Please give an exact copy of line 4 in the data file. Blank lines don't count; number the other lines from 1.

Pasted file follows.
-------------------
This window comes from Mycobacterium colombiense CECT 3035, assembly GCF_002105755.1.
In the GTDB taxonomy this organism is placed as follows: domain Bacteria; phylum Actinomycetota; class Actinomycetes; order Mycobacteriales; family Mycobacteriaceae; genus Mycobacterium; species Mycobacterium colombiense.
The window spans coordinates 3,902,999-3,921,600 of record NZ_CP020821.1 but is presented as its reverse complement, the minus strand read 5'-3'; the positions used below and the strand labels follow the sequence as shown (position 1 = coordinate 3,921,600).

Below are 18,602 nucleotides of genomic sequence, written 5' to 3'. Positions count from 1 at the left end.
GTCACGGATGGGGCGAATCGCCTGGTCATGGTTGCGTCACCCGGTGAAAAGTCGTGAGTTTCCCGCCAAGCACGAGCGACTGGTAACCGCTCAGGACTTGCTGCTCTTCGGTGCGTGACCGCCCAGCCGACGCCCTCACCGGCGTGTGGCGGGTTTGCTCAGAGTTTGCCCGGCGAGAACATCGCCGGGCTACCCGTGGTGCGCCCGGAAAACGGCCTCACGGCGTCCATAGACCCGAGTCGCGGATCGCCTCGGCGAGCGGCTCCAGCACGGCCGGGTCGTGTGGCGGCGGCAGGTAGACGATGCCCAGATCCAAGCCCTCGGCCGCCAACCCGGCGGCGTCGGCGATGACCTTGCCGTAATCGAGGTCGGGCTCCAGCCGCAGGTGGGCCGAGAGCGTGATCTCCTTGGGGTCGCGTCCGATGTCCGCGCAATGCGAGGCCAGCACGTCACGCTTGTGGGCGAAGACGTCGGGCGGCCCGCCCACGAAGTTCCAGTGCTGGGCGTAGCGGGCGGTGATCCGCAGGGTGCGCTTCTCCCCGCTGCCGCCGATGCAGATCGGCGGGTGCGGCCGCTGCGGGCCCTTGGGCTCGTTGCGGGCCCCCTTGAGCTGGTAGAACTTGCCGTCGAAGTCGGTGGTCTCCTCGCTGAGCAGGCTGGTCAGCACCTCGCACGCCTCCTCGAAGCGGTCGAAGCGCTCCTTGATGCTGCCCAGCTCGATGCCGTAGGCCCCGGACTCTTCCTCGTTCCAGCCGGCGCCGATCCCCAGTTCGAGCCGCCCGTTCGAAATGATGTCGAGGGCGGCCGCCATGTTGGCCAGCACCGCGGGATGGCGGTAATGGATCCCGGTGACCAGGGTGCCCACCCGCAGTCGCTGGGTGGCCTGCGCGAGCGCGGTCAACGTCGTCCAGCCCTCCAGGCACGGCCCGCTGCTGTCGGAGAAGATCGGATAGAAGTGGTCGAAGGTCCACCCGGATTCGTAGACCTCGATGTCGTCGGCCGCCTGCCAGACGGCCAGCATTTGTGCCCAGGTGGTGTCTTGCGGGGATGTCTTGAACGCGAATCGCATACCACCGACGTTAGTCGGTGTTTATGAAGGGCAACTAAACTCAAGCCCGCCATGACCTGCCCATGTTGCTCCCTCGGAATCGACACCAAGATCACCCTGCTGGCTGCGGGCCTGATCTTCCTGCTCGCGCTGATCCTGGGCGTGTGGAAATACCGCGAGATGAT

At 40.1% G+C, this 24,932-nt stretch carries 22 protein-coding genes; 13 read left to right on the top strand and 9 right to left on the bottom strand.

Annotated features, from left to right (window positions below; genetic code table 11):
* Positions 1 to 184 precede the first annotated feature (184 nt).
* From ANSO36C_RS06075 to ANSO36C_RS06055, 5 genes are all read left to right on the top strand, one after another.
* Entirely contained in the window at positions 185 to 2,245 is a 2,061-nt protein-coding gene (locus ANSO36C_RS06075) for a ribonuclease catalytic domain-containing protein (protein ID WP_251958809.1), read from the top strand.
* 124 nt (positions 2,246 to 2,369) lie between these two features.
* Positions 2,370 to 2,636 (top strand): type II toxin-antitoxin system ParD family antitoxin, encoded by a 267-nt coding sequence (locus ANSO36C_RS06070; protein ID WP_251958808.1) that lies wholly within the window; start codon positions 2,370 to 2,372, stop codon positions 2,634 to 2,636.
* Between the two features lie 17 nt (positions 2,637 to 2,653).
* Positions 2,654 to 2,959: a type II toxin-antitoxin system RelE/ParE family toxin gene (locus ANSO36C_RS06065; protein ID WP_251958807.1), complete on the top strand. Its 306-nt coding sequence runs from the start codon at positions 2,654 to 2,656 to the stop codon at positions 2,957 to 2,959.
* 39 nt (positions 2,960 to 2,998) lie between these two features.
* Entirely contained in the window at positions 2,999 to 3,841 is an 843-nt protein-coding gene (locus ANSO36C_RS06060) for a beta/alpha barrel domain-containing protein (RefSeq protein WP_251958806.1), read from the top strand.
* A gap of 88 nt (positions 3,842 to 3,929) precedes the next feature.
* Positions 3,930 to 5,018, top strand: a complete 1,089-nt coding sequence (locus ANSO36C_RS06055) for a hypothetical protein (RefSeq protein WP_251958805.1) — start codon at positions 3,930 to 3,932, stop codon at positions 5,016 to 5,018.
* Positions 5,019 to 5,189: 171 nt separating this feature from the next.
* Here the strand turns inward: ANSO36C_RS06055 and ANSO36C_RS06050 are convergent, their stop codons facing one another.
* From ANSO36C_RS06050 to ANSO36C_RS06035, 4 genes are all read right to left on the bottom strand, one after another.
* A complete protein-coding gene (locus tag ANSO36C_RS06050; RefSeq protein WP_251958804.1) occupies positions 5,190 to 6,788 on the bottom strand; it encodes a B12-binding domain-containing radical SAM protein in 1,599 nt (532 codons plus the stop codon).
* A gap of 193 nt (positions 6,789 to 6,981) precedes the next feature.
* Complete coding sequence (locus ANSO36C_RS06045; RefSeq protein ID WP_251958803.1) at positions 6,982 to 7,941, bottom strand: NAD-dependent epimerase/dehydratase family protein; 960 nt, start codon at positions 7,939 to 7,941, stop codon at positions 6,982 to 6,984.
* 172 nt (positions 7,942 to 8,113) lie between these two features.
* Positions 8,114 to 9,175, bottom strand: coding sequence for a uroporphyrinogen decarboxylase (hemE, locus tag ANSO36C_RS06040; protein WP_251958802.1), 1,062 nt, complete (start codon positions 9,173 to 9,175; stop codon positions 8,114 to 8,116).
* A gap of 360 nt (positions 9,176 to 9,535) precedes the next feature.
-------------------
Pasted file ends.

Below are 18,602 nucleotides of genomic sequence, written 5' to 3'. Positions count from 1 at the left end.